Claim guide - Scotland

Our guide for our medical members who are practising in Scotland

  • Date: 15 August 2022

What is a claim?

A clinical negligence claim is a legal action for compensation arising from the alleged harm or loss to a patient as the result of substandard medical care. For a negligence claim to succeed, the pursuer (the claimant) must prove the following three elements:

  1. There is a duty of care owed by the clinician to the patient
  2. The duty has been breached (in terms of the test outlined below) and
  3. The breach in the duty has caused harm to the patient (and the harm was reasonably foreseeable). This is referred to as ‘causation’.

In most cases of clinical negligence, the first requirement is easily met. The second and third are those which usually require detailed investigation and analysis.

The standard of proof in these claims is “on the balance of probability” i.e. the chance that something happened is more than 50 per cent.

Breach of duty

It is well established in law in Scotland that a clinician is not negligent if they have acted in accordance with the practice of a reasonable, responsible and logical body of professional opinion at the relevant time. The leading authority is the case of Hunter v Hanley. This provides that a pursuer must be able to prove that:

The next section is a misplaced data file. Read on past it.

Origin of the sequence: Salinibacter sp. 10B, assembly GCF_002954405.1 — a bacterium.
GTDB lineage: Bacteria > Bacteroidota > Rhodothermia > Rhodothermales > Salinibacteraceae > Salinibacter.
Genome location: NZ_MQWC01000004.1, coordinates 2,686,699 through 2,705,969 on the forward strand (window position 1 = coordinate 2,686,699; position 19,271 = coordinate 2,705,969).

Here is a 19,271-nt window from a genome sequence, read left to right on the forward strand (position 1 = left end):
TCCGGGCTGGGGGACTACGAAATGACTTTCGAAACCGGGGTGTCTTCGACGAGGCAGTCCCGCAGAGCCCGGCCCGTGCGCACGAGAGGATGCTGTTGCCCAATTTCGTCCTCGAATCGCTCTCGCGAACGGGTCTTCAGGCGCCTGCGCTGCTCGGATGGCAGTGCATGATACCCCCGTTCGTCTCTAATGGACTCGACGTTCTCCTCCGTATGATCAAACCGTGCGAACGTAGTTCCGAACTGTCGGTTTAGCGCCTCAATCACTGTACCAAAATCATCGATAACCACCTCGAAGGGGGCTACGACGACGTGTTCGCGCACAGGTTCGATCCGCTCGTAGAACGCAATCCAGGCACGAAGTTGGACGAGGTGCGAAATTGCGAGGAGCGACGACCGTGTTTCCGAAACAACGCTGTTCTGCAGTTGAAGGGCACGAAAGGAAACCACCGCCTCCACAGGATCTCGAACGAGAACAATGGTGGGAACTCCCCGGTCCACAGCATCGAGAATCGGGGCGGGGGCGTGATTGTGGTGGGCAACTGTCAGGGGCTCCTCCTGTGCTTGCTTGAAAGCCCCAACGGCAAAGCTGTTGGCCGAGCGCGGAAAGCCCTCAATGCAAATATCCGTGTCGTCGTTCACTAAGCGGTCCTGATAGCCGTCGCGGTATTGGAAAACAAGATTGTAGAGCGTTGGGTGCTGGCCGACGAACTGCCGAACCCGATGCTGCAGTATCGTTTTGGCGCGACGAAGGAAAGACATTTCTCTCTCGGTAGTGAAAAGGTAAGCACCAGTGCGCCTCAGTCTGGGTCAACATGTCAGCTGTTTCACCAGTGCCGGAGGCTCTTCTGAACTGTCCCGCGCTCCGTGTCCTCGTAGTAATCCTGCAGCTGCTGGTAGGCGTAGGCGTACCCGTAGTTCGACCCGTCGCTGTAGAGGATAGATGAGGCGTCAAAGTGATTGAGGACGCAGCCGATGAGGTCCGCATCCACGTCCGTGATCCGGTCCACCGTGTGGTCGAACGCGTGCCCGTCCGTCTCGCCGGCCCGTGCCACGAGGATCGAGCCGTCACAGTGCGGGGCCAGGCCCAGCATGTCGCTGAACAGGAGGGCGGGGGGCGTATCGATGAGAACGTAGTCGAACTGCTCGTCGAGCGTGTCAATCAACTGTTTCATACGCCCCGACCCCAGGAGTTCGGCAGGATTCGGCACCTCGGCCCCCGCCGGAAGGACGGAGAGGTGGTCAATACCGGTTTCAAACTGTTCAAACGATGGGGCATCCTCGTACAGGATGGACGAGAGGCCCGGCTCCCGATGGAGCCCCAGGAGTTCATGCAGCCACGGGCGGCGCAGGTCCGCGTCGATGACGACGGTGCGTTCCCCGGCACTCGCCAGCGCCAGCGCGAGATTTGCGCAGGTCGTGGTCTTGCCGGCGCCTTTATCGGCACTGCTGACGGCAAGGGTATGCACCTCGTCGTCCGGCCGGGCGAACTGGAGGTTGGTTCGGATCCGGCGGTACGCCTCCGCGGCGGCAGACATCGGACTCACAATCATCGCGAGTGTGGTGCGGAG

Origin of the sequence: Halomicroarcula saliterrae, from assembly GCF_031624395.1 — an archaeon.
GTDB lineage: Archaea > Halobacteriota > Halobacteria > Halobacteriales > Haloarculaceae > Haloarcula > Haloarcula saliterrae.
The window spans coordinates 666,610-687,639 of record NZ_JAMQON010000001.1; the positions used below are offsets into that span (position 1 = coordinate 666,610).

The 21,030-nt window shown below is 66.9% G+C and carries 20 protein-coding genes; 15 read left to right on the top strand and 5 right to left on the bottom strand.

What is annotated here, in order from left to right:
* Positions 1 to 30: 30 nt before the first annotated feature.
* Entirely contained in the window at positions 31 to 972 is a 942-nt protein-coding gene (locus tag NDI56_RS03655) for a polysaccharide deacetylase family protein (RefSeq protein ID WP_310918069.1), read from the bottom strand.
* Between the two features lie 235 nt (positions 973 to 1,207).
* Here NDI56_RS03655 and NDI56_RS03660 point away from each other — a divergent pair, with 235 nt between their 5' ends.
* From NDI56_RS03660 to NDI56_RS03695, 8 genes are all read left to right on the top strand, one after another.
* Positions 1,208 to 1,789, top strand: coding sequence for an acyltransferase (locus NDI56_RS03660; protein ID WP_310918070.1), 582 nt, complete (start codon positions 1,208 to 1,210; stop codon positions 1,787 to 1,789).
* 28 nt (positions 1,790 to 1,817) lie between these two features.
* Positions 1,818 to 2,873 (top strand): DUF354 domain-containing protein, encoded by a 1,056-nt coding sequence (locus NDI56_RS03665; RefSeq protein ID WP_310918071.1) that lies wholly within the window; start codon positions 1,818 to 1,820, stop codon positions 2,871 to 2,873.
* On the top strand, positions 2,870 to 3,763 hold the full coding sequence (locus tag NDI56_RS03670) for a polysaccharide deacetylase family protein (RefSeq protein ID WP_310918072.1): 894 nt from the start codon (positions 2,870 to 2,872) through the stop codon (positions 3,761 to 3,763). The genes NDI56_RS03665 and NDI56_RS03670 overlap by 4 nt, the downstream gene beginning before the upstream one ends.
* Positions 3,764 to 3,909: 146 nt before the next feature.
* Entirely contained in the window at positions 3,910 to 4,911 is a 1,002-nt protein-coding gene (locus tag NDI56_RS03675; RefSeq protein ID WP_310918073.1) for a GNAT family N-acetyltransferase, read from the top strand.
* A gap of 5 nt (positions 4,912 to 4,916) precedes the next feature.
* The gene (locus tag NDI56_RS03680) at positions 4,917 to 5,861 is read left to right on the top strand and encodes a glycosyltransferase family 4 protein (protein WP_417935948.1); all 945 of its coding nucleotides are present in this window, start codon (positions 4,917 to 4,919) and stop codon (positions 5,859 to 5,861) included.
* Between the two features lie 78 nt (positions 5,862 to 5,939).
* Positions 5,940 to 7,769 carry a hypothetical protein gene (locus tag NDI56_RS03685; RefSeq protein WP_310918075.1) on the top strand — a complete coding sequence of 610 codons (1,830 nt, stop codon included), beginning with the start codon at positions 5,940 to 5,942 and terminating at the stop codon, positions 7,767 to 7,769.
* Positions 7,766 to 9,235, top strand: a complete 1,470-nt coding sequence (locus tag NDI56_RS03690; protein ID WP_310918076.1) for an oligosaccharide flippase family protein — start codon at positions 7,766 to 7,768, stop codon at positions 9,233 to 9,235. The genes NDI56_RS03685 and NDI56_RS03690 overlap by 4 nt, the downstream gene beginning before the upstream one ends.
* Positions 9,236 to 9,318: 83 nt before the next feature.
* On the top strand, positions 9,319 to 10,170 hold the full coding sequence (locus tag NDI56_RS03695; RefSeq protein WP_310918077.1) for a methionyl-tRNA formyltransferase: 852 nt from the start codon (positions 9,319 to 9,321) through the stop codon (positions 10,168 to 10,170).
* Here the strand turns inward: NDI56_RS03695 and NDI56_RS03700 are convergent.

• there was an established practice
  • the clinician has not adopted that practice and
  • the course adopted was one which no other clinician (of the same discipline) of ordinary skill would have taken, had they been acting with ordinary care.


Causation considers whether the breach of duty caused (or materially contributed to) the harm or loss complained of.

It is sometimes the case, even where breach of duty can be established, that the pursuer has either not suffered any loss, or would have suffered the same losses, in any event, even if there had been no negligence. In this situation a pursuer cannot succeed with with their claim.

Time limits

There are strict time limits within which a patient must raise a claim for negligence. If these are not met, the right to bring a claim will be lost. In certain circumstances, the court may allow a claim to proceed despite the fact that it has time-barred, if it is considered equitable to do so. However, this is rare.